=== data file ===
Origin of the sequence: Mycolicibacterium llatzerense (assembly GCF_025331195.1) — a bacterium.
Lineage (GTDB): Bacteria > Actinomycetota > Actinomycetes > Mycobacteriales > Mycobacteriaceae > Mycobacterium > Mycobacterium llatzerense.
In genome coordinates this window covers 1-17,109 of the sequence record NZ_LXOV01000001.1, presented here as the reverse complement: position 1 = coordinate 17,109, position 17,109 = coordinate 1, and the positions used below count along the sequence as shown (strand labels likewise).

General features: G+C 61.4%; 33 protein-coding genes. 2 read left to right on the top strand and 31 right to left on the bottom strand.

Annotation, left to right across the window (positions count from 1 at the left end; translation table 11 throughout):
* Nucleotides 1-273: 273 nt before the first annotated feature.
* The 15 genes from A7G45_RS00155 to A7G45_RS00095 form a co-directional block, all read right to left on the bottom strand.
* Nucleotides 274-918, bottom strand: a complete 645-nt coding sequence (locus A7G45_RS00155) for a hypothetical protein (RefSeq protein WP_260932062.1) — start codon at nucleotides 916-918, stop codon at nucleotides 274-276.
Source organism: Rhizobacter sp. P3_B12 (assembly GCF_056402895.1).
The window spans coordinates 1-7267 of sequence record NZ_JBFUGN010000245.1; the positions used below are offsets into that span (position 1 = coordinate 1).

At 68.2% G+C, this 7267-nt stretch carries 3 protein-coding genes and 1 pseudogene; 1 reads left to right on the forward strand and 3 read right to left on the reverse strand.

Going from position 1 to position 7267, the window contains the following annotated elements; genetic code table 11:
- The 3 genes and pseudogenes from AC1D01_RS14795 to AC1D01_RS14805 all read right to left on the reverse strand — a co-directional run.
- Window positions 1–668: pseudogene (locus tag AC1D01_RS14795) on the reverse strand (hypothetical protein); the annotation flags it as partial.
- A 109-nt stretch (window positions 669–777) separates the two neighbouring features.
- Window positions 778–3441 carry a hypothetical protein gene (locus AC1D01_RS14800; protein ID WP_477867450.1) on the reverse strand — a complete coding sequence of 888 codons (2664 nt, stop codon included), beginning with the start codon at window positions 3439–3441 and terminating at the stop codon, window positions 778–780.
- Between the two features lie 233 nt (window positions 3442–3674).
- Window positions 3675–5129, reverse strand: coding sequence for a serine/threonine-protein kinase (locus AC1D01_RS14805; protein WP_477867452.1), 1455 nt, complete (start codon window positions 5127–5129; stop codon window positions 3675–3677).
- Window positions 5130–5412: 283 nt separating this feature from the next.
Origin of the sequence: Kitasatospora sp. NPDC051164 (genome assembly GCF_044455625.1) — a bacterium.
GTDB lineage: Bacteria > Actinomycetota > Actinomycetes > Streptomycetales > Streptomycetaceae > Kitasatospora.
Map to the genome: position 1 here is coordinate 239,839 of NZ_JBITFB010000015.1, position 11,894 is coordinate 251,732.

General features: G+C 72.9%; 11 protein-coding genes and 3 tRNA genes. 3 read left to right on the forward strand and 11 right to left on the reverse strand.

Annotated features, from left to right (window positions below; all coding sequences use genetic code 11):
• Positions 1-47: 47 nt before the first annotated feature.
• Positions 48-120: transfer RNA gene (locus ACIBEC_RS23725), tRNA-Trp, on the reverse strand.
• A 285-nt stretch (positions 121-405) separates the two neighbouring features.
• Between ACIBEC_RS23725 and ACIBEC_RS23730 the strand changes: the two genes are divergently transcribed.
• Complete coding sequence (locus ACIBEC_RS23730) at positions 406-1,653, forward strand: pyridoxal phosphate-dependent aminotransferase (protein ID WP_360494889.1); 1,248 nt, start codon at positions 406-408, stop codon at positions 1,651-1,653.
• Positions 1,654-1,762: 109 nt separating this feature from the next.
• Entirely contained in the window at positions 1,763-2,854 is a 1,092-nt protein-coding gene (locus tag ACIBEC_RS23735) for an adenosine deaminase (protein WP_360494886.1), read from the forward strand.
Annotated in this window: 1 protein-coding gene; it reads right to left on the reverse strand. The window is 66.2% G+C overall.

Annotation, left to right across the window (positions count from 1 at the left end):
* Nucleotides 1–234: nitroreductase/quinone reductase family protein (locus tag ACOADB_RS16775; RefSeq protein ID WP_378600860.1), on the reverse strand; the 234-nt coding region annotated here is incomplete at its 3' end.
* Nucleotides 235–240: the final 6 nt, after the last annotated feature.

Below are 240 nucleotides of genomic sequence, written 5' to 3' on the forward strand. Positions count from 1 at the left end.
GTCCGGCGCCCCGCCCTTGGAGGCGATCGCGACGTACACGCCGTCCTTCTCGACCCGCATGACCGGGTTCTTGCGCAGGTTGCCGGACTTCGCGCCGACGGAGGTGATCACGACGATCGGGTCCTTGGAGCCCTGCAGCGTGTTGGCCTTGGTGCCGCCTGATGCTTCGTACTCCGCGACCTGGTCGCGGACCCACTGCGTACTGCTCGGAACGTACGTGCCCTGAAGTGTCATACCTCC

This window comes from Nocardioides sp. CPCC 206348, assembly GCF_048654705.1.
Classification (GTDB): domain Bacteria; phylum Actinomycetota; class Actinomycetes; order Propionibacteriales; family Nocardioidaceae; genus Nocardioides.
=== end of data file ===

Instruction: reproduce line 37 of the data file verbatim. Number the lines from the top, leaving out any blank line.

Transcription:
GTCCGGCGCCCCGCCCTTGGAGGCGATCGCGACGTACACGCCGTCCTTCTCGACCCGCATGACCGGGTTCTTGCGCAGGTTGCCGGACTTCGCGCCGACGGAGGTGATCACGACGATCGGGTCCTTGGAGCCCTGCAGCGTGTTGGCCTTGGTGCCGCCTGATGCTTCGTACTCCGCGACCTGGTCGCGGACCCACTGCGTACTGCTCGGAACGTACGTGCCCTGAAGTGTCATACCTCC